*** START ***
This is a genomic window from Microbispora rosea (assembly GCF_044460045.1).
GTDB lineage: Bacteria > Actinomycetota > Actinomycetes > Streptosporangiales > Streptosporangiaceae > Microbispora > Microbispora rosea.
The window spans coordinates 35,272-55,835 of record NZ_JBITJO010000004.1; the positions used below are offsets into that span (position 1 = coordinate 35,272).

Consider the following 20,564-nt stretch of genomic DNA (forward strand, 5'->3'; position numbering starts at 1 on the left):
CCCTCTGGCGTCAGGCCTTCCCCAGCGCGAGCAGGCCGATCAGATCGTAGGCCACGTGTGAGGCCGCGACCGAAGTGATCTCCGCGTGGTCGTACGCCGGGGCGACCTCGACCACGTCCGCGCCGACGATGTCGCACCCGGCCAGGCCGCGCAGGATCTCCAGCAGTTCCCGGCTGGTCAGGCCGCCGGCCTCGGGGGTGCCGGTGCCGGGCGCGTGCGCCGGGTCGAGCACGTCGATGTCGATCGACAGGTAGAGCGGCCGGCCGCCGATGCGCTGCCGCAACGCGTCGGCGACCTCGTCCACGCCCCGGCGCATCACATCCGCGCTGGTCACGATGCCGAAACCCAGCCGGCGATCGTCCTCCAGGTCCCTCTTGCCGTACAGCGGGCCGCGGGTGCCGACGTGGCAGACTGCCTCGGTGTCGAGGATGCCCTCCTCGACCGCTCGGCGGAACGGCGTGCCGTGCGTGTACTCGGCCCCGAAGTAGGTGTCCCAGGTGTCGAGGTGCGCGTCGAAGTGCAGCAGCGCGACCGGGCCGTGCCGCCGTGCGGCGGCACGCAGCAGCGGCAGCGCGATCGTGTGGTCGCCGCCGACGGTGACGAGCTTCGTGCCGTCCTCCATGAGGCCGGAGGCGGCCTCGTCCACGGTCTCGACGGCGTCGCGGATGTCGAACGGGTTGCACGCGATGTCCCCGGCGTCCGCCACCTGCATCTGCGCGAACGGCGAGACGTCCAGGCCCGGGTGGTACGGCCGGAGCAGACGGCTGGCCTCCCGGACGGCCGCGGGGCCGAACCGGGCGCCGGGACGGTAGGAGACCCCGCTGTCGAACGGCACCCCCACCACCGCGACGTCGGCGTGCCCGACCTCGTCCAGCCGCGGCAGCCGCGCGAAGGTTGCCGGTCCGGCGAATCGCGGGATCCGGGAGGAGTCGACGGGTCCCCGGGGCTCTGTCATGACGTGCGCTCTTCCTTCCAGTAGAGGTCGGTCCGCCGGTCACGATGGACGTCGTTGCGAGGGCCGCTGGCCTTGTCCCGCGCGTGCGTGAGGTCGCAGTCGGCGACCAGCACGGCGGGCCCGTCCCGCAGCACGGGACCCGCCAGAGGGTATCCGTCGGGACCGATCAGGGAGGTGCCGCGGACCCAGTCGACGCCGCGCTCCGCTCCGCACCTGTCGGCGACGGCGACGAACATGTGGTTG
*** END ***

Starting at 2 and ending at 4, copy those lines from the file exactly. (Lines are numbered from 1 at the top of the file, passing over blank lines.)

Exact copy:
GTDB lineage: Bacteria > Actinomycetota > Actinomycetes > Streptosporangiales > Streptosporangiaceae > Microbispora > Microbispora rosea.
The window spans coordinates 35,272-55,835 of record NZ_JBITJO010000004.1; the positions used below are offsets into that span (position 1 = coordinate 35,272).

Consider the following 20,564-nt stretch of genomic DNA (forward strand, 5'->3'; position numbering starts at 1 on the left):